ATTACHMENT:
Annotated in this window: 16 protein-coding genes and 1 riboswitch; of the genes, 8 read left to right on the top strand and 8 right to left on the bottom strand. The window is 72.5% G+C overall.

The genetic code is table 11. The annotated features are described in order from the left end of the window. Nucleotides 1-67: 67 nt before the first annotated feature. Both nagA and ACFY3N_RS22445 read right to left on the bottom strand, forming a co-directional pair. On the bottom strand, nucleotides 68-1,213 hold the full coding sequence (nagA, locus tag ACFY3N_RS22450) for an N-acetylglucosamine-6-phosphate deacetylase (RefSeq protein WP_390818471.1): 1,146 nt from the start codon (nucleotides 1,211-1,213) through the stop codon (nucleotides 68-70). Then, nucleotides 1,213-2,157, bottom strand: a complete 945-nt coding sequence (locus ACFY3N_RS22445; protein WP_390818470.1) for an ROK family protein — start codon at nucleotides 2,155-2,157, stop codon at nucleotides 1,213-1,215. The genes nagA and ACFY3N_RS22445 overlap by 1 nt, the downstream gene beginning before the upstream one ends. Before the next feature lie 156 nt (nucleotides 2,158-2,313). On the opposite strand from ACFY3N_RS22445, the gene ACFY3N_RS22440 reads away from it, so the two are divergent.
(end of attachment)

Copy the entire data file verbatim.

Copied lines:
Annotated in this window: 16 protein-coding genes and 1 riboswitch; of the genes, 8 read left to right on the top strand and 8 right to left on the bottom strand. The window is 72.5% G+C overall.

The genetic code is table 11. The annotated features are described in order from the left end of the window. Nucleotides 1-67: 67 nt before the first annotated feature. Both nagA and ACFY3N_RS22445 read right to left on the bottom strand, forming a co-directional pair. On the bottom strand, nucleotides 68-1,213 hold the full coding sequence (nagA, locus tag ACFY3N_RS22450) for an N-acetylglucosamine-6-phosphate deacetylase (RefSeq protein WP_390818471.1): 1,146 nt from the start codon (nucleotides 1,211-1,213) through the stop codon (nucleotides 68-70). Then, nucleotides 1,213-2,157, bottom strand: a complete 945-nt coding sequence (locus ACFY3N_RS22445; protein WP_390818470.1) for an ROK family protein — start codon at nucleotides 2,155-2,157, stop codon at nucleotides 1,213-1,215. The genes nagA and ACFY3N_RS22445 overlap by 1 nt, the downstream gene beginning before the upstream one ends. Before the next feature lie 156 nt (nucleotides 2,158-2,313). On the opposite strand from ACFY3N_RS22445, the gene ACFY3N_RS22440 reads away from it, so the two are divergent.